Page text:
EAP-method specific or EAP lower-layer specific. Furthermore, these EAP-method specific or EAP lower-layer specific. Furthermore, these
solutions do not deal with scenarios involving handovers to new solutions do not deal with scenarios involving handovers to new
authenticators, or do not conform to the AAA keying requirements authenticators, or do not conform to the AAA keying requirements
specified in [RFC4962]. specified in [RFC4962].
This document provides a detailed description of efficient EAP-based This document provides a detailed description of efficient EAP-based
re-authentication protocol design goals. The scope of this protocol re-authentication protocol design goals. The scope of this protocol
is specifically re-authentication and handover between authenticators is specifically re-authentication and handover between authenticators
within a single administrative domain. Inter-technology handover and within a single administrative domain. While the design goals
inter-administrative-domain handover are outside the scope of this presented in this document may facilitate inter-technology handover
protocol. and inter-administrative-domain handover, they are outside the scope
of this protocol.
2. Terminology 2. Terminology
In this document, several words are used to signify the requirements In this document, several words are used to signify the requirements
of the specification. These words are often capitalized. The key of the specification. These words are often capitalized. The key
words "MUST", "MUST NOT", "REQUIRED", "SHALL", "SHALL NOT", "SHOULD", words "MUST", "MUST NOT", "REQUIRED", "SHALL", "SHALL NOT", "SHOULD",
"SHOULD NOT", "RECOMMENDED", "MAY", and "OPTIONAL" in this document "SHOULD NOT", "RECOMMENDED", "MAY", and "OPTIONAL" in this document
are to be interpreted as described in [RFC2119], with the are to be interpreted as described in [RFC2119], with the
qualification that unless otherwise stated they apply to the design qualification that unless otherwise stated they apply to the design
of the re-authentication protocol, not its implementation or of the re-authentication protocol, not its implementation or
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3. Problem Statement 3. Problem Statement
Under the existing model, any re-authentication requires a full EAP Under the existing model, any re-authentication requires a full EAP
exchange with the EAP server to which the peer initially exchange with the EAP server to which the peer initially
authenticated [RFC3748]. This introduces handover latency from both authenticated [RFC3748]. This introduces handover latency from both
network transit time and processing delay. In service provider network transit time and processing delay. In service provider
networks, the home EAP server for a peer could be on the other side networks, the home EAP server for a peer could be on the other side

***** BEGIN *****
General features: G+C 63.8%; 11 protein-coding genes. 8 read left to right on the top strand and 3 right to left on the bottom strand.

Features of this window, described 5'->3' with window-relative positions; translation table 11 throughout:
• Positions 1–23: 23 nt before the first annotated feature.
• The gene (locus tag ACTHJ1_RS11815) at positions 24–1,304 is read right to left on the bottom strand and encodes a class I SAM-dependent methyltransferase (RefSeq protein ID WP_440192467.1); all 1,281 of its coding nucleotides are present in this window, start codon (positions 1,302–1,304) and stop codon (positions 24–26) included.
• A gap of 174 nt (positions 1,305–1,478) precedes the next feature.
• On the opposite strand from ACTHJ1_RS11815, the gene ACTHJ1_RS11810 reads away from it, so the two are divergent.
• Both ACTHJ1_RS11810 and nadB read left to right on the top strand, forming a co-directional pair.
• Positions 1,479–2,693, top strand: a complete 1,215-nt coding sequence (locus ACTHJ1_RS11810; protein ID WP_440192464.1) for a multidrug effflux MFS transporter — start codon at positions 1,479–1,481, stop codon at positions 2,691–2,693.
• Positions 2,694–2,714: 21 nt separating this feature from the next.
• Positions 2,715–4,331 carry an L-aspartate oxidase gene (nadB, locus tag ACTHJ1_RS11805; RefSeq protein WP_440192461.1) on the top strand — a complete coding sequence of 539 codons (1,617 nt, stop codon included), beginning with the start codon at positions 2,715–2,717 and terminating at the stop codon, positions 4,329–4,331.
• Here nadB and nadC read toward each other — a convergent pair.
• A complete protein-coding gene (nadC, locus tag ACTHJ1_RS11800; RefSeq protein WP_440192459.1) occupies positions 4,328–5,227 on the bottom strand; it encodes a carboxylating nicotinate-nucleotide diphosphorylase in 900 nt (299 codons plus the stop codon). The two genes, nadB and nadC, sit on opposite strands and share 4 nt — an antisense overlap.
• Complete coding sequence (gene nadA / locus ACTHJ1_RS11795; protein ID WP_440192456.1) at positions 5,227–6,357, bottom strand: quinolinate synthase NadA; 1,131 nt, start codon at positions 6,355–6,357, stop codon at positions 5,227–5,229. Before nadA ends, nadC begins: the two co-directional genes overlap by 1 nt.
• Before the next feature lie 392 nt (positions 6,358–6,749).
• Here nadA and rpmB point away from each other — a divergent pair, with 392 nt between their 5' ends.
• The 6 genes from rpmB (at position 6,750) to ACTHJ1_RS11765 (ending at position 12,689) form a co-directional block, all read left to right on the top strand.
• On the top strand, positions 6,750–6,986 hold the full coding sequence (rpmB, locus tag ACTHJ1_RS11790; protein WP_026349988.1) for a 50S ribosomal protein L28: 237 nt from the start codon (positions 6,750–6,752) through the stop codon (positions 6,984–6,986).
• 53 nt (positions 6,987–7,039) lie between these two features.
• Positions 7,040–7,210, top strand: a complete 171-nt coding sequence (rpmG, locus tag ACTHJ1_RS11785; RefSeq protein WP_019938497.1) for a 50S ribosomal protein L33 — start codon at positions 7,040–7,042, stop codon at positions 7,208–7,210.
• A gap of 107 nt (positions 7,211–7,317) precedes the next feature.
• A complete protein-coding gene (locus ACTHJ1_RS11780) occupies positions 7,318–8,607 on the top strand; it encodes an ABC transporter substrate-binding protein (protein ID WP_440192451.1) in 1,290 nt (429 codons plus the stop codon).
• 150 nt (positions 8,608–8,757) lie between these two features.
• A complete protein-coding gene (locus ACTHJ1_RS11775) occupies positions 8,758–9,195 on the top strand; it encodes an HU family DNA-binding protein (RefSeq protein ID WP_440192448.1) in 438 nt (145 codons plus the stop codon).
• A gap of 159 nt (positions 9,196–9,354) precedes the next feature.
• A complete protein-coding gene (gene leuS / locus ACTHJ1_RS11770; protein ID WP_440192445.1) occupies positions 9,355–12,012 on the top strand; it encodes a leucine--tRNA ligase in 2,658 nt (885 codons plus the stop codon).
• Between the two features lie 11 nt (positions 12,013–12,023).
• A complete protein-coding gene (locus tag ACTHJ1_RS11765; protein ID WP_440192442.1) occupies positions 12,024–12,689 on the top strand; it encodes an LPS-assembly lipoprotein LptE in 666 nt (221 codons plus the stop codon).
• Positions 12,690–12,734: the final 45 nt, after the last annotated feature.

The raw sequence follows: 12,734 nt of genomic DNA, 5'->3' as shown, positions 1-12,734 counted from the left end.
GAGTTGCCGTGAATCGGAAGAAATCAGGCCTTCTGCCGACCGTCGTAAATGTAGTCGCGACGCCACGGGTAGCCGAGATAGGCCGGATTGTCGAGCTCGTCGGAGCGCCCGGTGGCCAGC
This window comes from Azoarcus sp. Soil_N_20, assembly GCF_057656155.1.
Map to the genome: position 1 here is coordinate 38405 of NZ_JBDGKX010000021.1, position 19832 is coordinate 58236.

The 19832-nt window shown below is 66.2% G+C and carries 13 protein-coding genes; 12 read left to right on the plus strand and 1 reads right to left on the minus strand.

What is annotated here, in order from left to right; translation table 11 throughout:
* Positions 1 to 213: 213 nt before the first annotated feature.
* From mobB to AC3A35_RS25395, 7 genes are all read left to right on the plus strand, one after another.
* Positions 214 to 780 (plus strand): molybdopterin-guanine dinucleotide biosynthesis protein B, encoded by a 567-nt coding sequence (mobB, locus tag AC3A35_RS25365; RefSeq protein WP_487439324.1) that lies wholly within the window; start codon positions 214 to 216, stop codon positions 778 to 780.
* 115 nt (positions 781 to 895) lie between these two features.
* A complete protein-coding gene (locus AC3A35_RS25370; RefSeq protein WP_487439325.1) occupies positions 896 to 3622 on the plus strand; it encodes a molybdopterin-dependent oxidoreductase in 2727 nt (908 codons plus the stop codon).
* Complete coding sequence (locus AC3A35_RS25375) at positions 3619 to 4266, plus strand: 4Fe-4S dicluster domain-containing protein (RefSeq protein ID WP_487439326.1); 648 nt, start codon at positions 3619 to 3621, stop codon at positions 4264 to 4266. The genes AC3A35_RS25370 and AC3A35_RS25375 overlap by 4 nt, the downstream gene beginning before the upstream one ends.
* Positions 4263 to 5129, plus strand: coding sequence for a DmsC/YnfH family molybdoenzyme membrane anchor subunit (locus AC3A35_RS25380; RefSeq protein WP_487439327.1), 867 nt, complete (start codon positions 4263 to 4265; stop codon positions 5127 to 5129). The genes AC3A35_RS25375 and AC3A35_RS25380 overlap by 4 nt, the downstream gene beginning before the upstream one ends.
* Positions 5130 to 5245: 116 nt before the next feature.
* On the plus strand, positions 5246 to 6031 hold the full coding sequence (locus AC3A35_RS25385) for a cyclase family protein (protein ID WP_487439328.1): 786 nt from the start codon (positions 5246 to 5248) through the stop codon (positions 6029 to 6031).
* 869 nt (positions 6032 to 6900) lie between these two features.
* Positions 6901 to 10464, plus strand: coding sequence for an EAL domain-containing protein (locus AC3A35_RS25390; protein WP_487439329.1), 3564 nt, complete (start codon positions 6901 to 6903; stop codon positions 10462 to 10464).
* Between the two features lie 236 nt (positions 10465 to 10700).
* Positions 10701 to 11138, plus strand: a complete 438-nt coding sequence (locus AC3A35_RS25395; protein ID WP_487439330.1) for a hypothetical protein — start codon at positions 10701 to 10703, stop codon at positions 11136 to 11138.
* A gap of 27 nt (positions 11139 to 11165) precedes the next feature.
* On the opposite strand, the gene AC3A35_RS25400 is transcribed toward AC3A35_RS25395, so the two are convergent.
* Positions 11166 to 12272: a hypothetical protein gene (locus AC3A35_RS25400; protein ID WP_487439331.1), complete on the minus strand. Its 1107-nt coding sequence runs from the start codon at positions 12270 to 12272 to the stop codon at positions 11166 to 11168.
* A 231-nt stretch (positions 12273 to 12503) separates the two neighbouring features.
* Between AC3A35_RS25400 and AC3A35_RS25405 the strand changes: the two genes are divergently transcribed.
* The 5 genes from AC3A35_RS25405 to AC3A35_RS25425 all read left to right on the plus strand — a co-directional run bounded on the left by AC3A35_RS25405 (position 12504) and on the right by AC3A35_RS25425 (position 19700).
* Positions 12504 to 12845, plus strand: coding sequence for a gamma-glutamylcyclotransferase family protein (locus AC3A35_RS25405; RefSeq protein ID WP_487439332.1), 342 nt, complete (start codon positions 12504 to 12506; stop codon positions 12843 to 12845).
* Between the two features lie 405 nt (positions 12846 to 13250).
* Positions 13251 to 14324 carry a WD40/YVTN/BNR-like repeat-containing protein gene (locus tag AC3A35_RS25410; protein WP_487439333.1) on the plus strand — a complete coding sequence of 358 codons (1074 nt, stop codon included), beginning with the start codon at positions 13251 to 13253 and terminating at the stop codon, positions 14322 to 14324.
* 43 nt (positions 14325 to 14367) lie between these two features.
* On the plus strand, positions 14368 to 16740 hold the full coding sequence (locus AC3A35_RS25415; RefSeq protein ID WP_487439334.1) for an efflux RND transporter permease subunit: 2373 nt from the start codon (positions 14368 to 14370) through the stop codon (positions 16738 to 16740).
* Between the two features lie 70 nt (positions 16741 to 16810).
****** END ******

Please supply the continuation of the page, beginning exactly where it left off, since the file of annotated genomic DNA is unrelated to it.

of the world, and typical intercontinental latencies across the of the world, and typical intercontinental latencies across the
Internet are 100 to 300 milliseconds per round trip [LGS07]. Internet are 100 to 300 milliseconds per round trip [LGS07].
Processing delays average a couple of milliseconds for symmetric-key Processing delays average a couple of milliseconds for symmetric-key
operations and hundreds of milliseconds for public-key operations. operations and hundreds of milliseconds for public-key operations.
An EAP conversation with a full EAP method run can take two or more An EAP conversation with a full EAP method run can take two or more
round trips and to complete, causing delays in re-authentication and round trips to complete, causing delays in re-authentication and
handover times. Some methods specify the use of keys and state from handover times. Some methods specify the use of keys and state from
the initial authentication to finish subsequent authentications in the initial authentication to finish subsequent authentications in
fewer round trips and without using public-key operations (detailed fewer round trips and without using public-key operations (detailed
Section 6.1). However, even in those cases, multiple round trips to Section 6.1). However, even in those cases, multiple round trips to
the EAP server are required, resulting in unacceptable handover the EAP server are required, resulting in unacceptable handover
times. times.
In summary, it is undesirable to run an EAP Identity and complete EAP In summary, it is undesirable to run an EAP Identity and complete EAP
method exchange each time a peer authenticates to a new authenticator method exchange each time a peer authenticates to a new authenticator
or needs to extend its current authentication with the same or needs to extend its current authentication with the same
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AAA protocol compatibility and keying: Any modifications to EAP and AAA protocol compatibility and keying: Any modifications to EAP and
EAP keying MUST be compatible with RADIUS [I-D.ietf-radext-design] EAP keying MUST be compatible with RADIUS [I-D.ietf-radext-design]
and Diameter [I-D.ietf-dime-app-design-guide]. Extensions to both and Diameter [I-D.ietf-dime-app-design-guide]. Extensions to both